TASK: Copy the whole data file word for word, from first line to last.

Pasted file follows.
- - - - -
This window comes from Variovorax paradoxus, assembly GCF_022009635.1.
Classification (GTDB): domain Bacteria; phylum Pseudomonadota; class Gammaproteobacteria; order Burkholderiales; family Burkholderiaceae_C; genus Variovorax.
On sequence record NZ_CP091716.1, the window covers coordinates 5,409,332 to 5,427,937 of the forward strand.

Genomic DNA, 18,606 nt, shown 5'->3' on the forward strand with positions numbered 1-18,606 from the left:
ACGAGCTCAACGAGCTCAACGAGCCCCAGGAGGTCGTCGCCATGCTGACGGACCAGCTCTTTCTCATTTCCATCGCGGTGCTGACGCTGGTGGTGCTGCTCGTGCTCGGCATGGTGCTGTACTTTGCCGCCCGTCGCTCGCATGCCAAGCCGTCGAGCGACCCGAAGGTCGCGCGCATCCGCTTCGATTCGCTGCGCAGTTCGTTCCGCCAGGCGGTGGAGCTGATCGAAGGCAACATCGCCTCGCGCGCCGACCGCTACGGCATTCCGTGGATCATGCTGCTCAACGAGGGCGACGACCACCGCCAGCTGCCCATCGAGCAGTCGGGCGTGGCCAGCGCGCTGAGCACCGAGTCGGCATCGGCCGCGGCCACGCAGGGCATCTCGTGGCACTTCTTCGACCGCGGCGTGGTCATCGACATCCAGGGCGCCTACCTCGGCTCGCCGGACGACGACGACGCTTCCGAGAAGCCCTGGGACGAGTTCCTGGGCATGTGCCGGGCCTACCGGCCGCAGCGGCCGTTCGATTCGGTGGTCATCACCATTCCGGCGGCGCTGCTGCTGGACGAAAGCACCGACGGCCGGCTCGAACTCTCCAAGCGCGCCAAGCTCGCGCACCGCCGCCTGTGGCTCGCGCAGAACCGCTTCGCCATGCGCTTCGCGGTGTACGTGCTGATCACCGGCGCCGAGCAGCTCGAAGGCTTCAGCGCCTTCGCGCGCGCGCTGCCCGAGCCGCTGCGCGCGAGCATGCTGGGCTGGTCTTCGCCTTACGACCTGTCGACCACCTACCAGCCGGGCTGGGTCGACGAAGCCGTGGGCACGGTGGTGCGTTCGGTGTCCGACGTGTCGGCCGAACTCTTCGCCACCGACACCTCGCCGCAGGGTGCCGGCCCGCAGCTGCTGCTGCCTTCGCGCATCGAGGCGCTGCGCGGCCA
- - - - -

This window comes from Variovorax paradoxus, assembly GCF_022009635.1.
Classification (GTDB): domain Bacteria; phylum Pseudomonadota; class Gammaproteobacteria; order Burkholderiales; family Burkholderiaceae_C; genus Variovorax.
On sequence record NZ_CP091716.1, the window covers coordinates 5,409,332 to 5,427,937 of the forward strand.

Genomic DNA, 18,606 nt, shown 5'->3' on the forward strand with positions numbered 1-18,606 from the left:
ACGAGCTCAACGAGCTCAACGAGCCCCAGGAGGTCGTCGCCATGCTGACGGACCAGCTCTTTCTCATTTCCATCGCGGTGCTGACGCTGGTGGTGCTGCTCGTGCTCGGCATGGTGCTGTACTTTGCCGCCCGTCGCTCGCATGCCAAGCCGTCGAGCGACCCGAAGGTCGCGCGCATCCGCTTCGATTCGCTGCGCAGTTCGTTCCGCCAGGCGGTGGAGCTGATCGAAGGCAACATCGCCTCGCGCGCCGACCGCTACGGCATTCCGTGGATCATGCTGCTCAACGAGGGCGACGACCACCGCCAGCTGCCCATCGAGCAGTCGGGCGTGGCCAGCGCGCTGAGCACCGAGTCGGCATCGGCCGCGGCCACGCAGGGCATCTCGTGGCACTTCTTCGACCGCGGCGTGGTCATCGACATCCAGGGCGCCTACCTCGGCTCGCCGGACGACGACGACGCTTCCGAGAAGCCCTGGGACGAGTTCCTGGGCATGTGCCGGGCCTACCGGCCGCAGCGGCCGTTCGATTCGGTGGTCATCACCATTCCGGCGGCGCTGCTGCTGGACGAAAGCACCGACGGCCGGCTCGAACTCTCCAAGCGCGCCAAGCTCGCGCACCGCCGCCTGTGGCTCGCGCAGAACCGCTTCGCCATGCGCTTCGCGGTGTACGTGCTGATCACCGGCGCCGAGCAGCTCGAAGGCTTCAGCGCCTTCGCGCGCGCGCTGCCCGAGCCGCTGCGCGCGAGCATGCTGGGCTGGTCTTCGCCTTACGACCTGTCGACCACCTACCAGCCGGGCTGGGTCGACGAAGCCGTGGGCACGGTGGTGCGTTCGGTGTCCGACGTGTCGGCCGAACTCTTCGCCACCGACACCTCGCCGCAGGGTGCCGGCCCGCAGCTGCTGCTGCCTTCGCGCATCGAGGCGCTGCGCGGCCA